Alan Shore: Mr. Burke. You will suspend Mr. Sears for two years. In consideration for that . . . Forgive me, I’m parched.
(Takes a sip of water from his glass)
In consideration for that, I’ve worked it out with the D.A. for the League not to be criminally prosecuted.
Burke: The League? How are we liable for that . . .
Alan Shore: Massachusetts General Laws, Chapter 274, Section 2, Aiding and Abetting. “Anyone who assists, encourages or promotes an assault can be charged as a principal.”
Burke: We don’t do that.
Alan Shore: You don’t do that? (Smiles knowingly)
Burke: No, we don’t.
Alan Shore: In your highlight videos, you show the brawls. You also show them on the big jumbo Trons between periods. A Gordie Howe hat trick is considered to be a goal, an assist and a fight.
Burke: We penalize fighting.
Alan Shore: But you don’t ban it. Every other professional sport does. If a player fights in football or baseball, he’s gone. In your sport, he gets a standing ovation.
Burke: Mr. Shore, I’m sure you’re a fine attorney, but you have no appreciation for what hockey is, its history, its tradition . . .
Alan Shore: I have enormous appreciation for your sport, Mr. Burke. In fact, I have season tickets. Hockey is Bobby Orr. Hockey is Bobby Hull; Stan Mikita; Wayne Gretzky. Hockey is speed, finesse, skill and power. None of which has anything to do with mayhem. Hockey is being debased with thuggery, that your league not only condones, but encourages.
Burke: And you think if we just change the rule, it will stop?
Alan Shore: Yes. In college hockey, it’s banned. The players don’t fight. In the Olympics, it’s banned. They don’t fight. It can absolutely be legislated out. You choose not to do so. And with all the vicious muggings happening on the ice today, you are daring a district attorney to prosecute the League. I have that district attorney, Mr. Burke. Mr. Sears will be suspended for two years. You need to have appreciation for your sport, Mr. Burke. We need your league to rise up and mirror the dignity of the game itself. Tell your players, “No more fighting.” And if they still insist on violence, lt them beat up their coaches, like the basketball players.

Sunday, September 17, 2006

世界上最遥远的距离 (Reprise)

世界上最遥远的距离, 不在地球的两极;
而是我在你面前, 你却说你不再爱我.

Friday, August 04, 2006

Boston Legal Briefing Notes – Death Penalty

(Excerpts of dialogues with Alan Shore (casted by James Spader) taken from the television series “Boston Legal - Death Be Not Proud (Season 1, Episode 17))

N.B. Chelina Hall asks Alan Shore to assist her in Texas because her former client, Ezekial Borns, is getting executed but may be innocent of the crime.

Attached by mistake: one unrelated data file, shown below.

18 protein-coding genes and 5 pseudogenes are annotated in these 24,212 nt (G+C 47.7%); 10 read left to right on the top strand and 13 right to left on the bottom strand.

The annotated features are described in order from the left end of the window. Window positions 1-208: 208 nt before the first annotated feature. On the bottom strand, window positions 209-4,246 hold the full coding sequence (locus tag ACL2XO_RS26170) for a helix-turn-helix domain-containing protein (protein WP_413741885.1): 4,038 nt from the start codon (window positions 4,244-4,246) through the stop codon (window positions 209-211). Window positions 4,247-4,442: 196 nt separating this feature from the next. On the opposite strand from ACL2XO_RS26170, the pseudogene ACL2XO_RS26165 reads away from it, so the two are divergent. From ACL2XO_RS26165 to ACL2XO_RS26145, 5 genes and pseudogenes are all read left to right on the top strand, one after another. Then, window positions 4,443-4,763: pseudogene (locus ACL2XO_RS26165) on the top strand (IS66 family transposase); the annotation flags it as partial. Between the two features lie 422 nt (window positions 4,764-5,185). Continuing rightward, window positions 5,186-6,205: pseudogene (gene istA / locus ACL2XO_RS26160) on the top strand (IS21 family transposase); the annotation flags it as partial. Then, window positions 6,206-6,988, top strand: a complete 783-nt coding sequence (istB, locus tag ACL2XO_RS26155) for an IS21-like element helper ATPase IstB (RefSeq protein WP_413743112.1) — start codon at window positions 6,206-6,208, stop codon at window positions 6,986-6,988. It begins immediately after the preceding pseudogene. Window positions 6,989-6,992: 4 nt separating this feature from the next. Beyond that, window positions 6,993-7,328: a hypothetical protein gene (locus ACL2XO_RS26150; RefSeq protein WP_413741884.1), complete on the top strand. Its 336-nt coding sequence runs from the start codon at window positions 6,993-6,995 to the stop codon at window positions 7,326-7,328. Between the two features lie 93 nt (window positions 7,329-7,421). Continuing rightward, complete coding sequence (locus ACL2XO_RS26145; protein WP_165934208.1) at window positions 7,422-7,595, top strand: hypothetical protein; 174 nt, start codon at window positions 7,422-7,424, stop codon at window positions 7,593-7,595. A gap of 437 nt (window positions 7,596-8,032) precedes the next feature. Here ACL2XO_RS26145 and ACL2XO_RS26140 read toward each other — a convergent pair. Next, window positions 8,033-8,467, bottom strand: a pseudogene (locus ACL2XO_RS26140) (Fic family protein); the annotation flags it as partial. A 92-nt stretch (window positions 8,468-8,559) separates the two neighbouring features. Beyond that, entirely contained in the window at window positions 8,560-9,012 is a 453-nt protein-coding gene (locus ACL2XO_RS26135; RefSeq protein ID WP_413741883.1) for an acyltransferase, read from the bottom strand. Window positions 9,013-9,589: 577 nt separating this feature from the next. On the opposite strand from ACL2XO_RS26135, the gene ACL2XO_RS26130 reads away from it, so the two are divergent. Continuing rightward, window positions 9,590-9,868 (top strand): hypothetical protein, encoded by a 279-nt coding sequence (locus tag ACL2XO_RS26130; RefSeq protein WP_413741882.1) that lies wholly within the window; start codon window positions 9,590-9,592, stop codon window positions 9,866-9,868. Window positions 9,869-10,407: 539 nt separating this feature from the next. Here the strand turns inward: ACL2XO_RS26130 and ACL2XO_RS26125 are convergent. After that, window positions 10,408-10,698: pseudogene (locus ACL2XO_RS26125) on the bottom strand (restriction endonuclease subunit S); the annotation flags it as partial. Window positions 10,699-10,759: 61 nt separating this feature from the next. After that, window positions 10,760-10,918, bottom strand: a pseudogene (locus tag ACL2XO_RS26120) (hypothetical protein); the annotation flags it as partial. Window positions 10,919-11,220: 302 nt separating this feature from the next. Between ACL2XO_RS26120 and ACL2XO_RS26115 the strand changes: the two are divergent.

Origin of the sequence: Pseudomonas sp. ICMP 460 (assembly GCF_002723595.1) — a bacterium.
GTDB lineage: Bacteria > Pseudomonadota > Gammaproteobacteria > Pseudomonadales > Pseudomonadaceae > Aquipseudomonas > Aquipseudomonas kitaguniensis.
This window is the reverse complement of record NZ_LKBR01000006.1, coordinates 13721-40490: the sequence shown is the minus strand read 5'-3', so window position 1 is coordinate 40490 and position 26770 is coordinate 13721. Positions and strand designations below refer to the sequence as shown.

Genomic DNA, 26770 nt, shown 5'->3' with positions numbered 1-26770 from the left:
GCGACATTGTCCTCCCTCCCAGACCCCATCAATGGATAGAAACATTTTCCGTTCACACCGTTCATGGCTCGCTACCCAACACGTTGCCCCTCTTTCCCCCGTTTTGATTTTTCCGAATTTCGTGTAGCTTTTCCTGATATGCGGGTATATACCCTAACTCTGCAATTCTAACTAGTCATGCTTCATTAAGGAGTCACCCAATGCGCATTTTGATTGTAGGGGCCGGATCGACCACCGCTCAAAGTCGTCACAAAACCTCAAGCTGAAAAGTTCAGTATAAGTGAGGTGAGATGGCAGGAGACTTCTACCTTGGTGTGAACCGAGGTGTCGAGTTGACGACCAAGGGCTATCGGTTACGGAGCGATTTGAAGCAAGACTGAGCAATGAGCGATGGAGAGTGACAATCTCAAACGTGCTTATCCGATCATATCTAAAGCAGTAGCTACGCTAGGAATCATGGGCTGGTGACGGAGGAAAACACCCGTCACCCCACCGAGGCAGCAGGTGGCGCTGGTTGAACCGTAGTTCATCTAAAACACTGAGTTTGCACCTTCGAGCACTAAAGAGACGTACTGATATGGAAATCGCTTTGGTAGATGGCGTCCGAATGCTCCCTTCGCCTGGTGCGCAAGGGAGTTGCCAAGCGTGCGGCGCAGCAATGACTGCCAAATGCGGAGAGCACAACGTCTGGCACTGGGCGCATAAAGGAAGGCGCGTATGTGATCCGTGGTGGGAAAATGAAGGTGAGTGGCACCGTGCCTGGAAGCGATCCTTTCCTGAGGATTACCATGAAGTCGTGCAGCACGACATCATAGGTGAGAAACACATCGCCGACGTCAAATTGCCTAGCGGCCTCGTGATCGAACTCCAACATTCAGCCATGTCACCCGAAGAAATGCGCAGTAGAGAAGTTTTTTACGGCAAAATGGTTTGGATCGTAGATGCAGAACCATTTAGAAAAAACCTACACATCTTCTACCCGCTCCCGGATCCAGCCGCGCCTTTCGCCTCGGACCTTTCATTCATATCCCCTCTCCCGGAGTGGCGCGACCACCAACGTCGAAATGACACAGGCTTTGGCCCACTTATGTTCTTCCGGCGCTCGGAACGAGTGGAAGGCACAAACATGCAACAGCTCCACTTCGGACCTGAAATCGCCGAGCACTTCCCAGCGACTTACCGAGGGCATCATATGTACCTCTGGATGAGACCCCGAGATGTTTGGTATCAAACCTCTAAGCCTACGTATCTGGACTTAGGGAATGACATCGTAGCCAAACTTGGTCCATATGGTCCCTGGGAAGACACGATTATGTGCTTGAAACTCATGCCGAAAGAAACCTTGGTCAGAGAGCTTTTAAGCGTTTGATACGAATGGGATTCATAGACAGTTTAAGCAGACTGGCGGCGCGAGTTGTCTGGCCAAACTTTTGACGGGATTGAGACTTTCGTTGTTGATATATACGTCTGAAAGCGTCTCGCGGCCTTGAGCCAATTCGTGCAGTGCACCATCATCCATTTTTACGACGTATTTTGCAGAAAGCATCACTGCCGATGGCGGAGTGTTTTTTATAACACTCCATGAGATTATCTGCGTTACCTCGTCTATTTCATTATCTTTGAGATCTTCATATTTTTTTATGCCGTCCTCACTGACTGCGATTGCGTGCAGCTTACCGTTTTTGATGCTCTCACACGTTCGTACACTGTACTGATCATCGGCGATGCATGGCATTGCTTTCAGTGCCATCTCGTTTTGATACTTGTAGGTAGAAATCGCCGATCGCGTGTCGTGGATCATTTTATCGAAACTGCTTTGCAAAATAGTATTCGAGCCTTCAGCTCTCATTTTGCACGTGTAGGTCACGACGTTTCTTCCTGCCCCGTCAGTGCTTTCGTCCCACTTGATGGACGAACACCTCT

(In a courtroom.)

A.D.A. Glenn Jackson: Ezekial Borns murdered a man in cold blood for a few dollars. He confessed to it. The Petitioner has gone up and down State and Federal courts, exhausting his appeals, losing his habeas arguments, and failing on claims of constitutional violations. Four different courts of appeal have reviewed and rejected each and every one of his arguments. Now is the time for this man to pay the penalty imposed on him fairly and legally. A Texas jury had decided that Ezekial Borns is a dangerous killer. He has forfeited his right to live. Thank you.

(Alan moves to get up. Chelina stops him to softly remind him.)

Chelina Hall: With all due respect, may it please the court.

(Alan nods.)

Alan Shore: Good afternoon. My name is Alan Shore.
Judge Christopher Serra: Mr Shore. What are new issues being raised here?
Alan Shore: The first issue before the court concerns the absence of any African-American jurors.
Judge Lance Abrams: That was previously argued and ruled on council.
Alan Shore: Yes. Before the lower courts. This bench has never considered…
Judge Christopher Serra: We’re not persuaded that the absence of a black juror is in violation of due process. What’s your next issue?
Alan Shore: I would turn the courts attention to the fact that the Grand Jury which indicted Mr Borns, similarly, was all white. This raises equal protection laws that…
Judge Christopher Serra: That issue was never raised and is therefore waived.
Alan Shore: Your Honor, Texas Law requires that the jury recommend death only in cases where they find that the defendant poses a threat, a future dangerousness to society. We maintain this is unconstitutional. Juries are supposed to find on elements of guilt and innocence based on facts beyond a reasonable doubt. Not on the basis of perceived probabilities. Moreover as a practical matter, since Ezekial Borns will remain in prison for life, he couldn’t possibly constitute a future threat to society, unless the law assumes prison breaks.
Judge Christopher Serra: That’s an interesting issue council, but uh, that also was never raised and therefore it is deemed waived. Next?
Alan Shore: May it please the court. Mr Born’s trial lawyer has recently admitted he was ineffective council. He was abusing cocaine and alcohol during the trial, and...